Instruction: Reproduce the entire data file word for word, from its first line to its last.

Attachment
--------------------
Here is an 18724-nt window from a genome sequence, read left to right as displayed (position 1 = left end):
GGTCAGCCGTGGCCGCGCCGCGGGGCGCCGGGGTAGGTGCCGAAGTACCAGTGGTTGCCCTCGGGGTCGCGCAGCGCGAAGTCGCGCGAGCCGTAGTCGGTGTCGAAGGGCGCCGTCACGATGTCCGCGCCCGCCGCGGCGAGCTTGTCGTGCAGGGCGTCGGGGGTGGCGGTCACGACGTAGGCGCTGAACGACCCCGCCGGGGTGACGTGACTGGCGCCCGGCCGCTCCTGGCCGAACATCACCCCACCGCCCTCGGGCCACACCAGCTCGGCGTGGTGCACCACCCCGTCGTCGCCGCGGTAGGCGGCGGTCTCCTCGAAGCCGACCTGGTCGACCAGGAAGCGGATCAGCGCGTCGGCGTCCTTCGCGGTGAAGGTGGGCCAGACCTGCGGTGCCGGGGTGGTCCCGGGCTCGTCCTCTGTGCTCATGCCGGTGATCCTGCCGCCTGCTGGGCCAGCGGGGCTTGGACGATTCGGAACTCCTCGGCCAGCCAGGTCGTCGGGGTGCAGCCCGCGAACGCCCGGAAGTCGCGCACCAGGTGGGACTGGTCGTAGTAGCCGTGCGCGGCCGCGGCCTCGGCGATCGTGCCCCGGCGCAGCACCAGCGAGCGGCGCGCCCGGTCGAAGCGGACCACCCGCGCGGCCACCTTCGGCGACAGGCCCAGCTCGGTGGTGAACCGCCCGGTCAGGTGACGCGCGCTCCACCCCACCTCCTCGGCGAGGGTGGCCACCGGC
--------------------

Here is an 18724-nt window from a genome sequence, read left to right as displayed (position 1 = left end):
GGTCAGCCGTGGCCGCGCCGCGGGGCGCCGGGGTAGGTGCCGAAGTACCAGTGGTTGCCCTCGGGGTCGCGCAGCGCGAAGTCGCGCGAGCCGTAGTCGGTGTCGAAGGGCGCCGTCACGATGTCCGCGCCCGCCGCGGCGAGCTTGTCGTGCAGGGCGTCGGGGGTGGCGGTCACGACGTAGGCGCTGAACGACCCCGCCGGGGTGACGTGACTGGCGCCCGGCCGCTCCTGGCCGAACATCACCCCACCGCCCTCGGGCCACACCAGCTCGGCGTGGTGCACCACCCCGTCGTCGCCGCGGTAGGCGGCGGTCTCCTCGAAGCCGACCTGGTCGACCAGGAAGCGGATCAGCGCGTCGGCGTCCTTCGCGGTGAAGGTGGGCCAGACCTGCGGTGCCGGGGTGGTCCCGGGCTCGTCCTCTGTGCTCATGCCGGTGATCCTGCCGCCTGCTGGGCCAGCGGGGCTTGGACGATTCGGAACTCCTCGGCCAGCCAGGTCGTCGGGGTGCAGCCCGCGAACGCCCGGAAGTCGCGCACCAGGTGGGACTGGTCGTAGTAGCCGTGCGCGGCCGCGGCCTCGGCGATCGTGCCCCGGCGCAGCACCAGCGAGCGGCGCGCCCGGTCGAAGCGGACCACCCGCGCGGCCACCTTCGGCGACAGGCCCAGCTCGGTGGTGAACCGCCCGGTCAGGTGACGCGCGCTCCACCCCACCTCCTCGGCGAGGGTGGCCACCGGC